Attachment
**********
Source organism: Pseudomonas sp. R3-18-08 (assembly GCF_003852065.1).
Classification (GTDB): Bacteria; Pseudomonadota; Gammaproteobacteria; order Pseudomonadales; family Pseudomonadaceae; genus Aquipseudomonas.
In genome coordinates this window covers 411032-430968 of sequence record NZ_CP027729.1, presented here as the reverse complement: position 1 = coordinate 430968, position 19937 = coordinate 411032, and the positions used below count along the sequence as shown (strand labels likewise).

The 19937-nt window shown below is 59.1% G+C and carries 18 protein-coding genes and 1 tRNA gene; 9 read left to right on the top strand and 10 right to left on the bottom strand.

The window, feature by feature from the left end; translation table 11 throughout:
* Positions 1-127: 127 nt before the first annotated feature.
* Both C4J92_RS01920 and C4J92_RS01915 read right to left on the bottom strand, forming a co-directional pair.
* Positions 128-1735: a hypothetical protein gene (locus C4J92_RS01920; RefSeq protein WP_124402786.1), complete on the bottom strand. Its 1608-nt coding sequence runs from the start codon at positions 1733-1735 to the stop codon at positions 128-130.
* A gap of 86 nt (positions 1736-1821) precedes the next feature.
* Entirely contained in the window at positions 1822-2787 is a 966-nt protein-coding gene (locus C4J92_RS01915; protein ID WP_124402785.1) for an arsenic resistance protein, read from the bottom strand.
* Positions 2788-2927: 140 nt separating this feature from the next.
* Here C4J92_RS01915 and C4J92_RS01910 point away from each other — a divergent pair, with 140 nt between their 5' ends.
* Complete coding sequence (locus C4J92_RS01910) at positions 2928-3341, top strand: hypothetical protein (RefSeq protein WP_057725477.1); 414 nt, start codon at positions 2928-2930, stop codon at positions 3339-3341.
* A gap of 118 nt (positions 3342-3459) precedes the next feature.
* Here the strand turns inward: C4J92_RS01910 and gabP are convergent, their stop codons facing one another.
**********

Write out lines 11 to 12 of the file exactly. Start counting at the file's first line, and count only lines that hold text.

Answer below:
* Positions 2788-2927: 140 nt separating this feature from the next.
* Here C4J92_RS01915 and C4J92_RS01910 point away from each other — a divergent pair, with 140 nt between their 5' ends.